On Friday, when I wrote of Helen Pinkerton’s death, a reader noted the “anniversary of the death of another woman who gave her life to poetry, Nadezha Mandelstam, who died within a few days of the anniversary of her poet-martyr husband.” I’m grateful for my reader’s memory and devotional sense. Nadezhda Mandelstam died Dec. 29, 1980, at age eighty-one. Her husband, Osip Mandelstam, died Dec. 27, 1938, at age forty-seven. In Critical Prose and Letters (trans. Jane Gary Harris and Constance Link, Ardis, 1979), the editors include Osip’s final letter, addressed to his brother, Alexander (Shura) Mandelstam. It is dated to late October, two months before his death, and was written, remarkably, in the transit camp near Vladivostok where he would die. Prior to this, his family had no idea where he was or even if he was alive. He writes:
“I got five years for counterrevolutionary activity by decree of the Special Tribunal. The transport left Butyrki Prison in Moscow on the 9th of September [he had been arrested May 5] and we arrived on the 12th of October. I’m in very poor health, utterly exhausted, emaciated, and almost beyond recognition. I don’t know if there’s any sense in sending clothes, food, and money, but try just the same. I’m freezing without proper clothes.”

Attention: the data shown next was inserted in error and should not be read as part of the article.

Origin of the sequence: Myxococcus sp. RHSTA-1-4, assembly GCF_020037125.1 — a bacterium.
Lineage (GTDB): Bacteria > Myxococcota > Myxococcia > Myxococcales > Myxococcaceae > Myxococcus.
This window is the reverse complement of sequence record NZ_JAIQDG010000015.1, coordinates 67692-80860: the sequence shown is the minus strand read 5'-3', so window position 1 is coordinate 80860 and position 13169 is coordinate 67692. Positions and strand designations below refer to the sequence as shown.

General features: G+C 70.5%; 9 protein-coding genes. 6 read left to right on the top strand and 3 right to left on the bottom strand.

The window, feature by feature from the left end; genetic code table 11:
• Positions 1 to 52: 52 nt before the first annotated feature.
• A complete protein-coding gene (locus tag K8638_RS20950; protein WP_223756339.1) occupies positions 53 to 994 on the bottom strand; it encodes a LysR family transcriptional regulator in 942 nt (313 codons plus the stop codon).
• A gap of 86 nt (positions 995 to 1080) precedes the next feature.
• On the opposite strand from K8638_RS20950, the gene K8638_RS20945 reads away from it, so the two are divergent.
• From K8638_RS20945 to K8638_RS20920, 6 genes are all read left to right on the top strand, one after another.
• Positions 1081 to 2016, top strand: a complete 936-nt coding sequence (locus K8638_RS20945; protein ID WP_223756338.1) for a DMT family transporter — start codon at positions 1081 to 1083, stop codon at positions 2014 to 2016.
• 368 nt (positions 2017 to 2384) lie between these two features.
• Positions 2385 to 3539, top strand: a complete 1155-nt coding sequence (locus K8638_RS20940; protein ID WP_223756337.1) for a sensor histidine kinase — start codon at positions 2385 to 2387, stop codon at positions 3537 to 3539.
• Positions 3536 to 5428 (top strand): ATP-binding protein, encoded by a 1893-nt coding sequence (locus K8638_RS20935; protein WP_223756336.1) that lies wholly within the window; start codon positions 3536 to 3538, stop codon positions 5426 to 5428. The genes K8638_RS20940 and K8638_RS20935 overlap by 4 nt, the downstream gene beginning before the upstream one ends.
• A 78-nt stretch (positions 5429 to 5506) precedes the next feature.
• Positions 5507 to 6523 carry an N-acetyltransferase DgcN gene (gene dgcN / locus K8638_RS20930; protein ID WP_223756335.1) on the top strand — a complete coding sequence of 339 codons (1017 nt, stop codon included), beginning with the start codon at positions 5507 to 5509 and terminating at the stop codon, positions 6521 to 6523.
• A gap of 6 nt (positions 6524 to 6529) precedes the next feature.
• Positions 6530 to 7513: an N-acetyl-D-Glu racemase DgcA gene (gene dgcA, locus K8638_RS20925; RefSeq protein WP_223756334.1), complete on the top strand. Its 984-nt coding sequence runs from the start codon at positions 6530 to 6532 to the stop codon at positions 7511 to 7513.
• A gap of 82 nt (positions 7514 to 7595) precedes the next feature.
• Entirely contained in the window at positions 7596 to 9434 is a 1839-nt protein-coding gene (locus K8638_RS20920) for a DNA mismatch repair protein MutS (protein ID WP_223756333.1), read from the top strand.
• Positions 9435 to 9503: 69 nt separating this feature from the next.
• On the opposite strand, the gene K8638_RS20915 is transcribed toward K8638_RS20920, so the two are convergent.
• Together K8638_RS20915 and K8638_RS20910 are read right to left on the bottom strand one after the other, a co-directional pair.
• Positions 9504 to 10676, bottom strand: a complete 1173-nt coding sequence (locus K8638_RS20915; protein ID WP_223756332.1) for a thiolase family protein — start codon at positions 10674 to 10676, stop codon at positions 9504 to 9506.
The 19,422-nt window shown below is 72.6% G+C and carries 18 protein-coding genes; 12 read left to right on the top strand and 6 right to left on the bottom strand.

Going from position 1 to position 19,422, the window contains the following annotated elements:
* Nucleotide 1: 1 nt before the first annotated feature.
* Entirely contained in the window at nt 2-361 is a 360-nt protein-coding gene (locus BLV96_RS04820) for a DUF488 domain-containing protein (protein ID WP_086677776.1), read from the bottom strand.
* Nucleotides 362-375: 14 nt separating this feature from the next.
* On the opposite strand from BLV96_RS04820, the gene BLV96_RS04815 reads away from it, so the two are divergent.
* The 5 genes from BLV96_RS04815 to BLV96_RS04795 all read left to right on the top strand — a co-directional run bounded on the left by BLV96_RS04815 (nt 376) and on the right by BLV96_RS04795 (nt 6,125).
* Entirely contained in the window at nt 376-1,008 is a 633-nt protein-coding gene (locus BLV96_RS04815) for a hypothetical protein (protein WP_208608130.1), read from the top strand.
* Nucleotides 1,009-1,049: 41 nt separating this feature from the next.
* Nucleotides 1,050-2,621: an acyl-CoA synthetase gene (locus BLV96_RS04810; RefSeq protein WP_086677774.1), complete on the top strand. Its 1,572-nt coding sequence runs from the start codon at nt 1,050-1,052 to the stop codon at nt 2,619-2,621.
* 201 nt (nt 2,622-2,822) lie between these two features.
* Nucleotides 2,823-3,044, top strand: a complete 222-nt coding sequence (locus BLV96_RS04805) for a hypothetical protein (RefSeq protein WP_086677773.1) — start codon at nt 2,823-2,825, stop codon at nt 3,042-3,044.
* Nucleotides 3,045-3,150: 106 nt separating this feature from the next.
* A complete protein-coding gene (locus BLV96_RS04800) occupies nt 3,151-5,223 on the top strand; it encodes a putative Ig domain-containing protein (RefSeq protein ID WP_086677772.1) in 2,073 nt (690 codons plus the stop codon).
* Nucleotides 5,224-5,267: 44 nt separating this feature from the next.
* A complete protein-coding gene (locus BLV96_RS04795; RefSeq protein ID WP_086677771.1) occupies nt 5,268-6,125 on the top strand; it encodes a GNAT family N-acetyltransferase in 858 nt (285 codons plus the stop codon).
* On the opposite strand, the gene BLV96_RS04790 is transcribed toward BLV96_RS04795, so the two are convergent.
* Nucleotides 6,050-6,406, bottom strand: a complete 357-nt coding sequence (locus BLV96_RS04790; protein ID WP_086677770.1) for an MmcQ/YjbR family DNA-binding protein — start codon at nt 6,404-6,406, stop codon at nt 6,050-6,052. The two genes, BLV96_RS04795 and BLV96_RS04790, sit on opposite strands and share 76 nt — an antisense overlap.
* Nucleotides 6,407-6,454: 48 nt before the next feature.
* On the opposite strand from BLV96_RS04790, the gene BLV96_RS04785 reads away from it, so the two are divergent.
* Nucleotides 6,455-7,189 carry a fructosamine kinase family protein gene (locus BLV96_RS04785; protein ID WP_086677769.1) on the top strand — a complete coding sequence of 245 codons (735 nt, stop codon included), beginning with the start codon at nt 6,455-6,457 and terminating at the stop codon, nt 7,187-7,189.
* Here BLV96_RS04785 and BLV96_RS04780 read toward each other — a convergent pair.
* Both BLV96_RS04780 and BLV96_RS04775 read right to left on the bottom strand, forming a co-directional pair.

The poet enquires after his wife: “Darling Nadenka, are you alive, my precious? Shura, write me at once about Nadya. This is a transit point. I wasn’t picked for Kolyma. I may have to spend the winter here.” He adds a P.S.: “Shurochka, one thing more. We’ve gone out to work these last few days. That has lifted my spirits. People are sent from our camp, as from a transit point, to regular camps. I was apparently `sifted out’ so I must get ready to spend the winter here. So please send me a telegram and wire me some money.”
His last known words. On Feb. 1, 1939, the package Nadezhda had sent to her husband was returned. At the post office, she was told it could not be delivered because the recipient was dead. Nadezhda received Osip’s death certificate in the summer of 1940. It said Osip Mandelstam, one of the last century’s supreme poets, had died of heart failure on Dec. 27, 1938.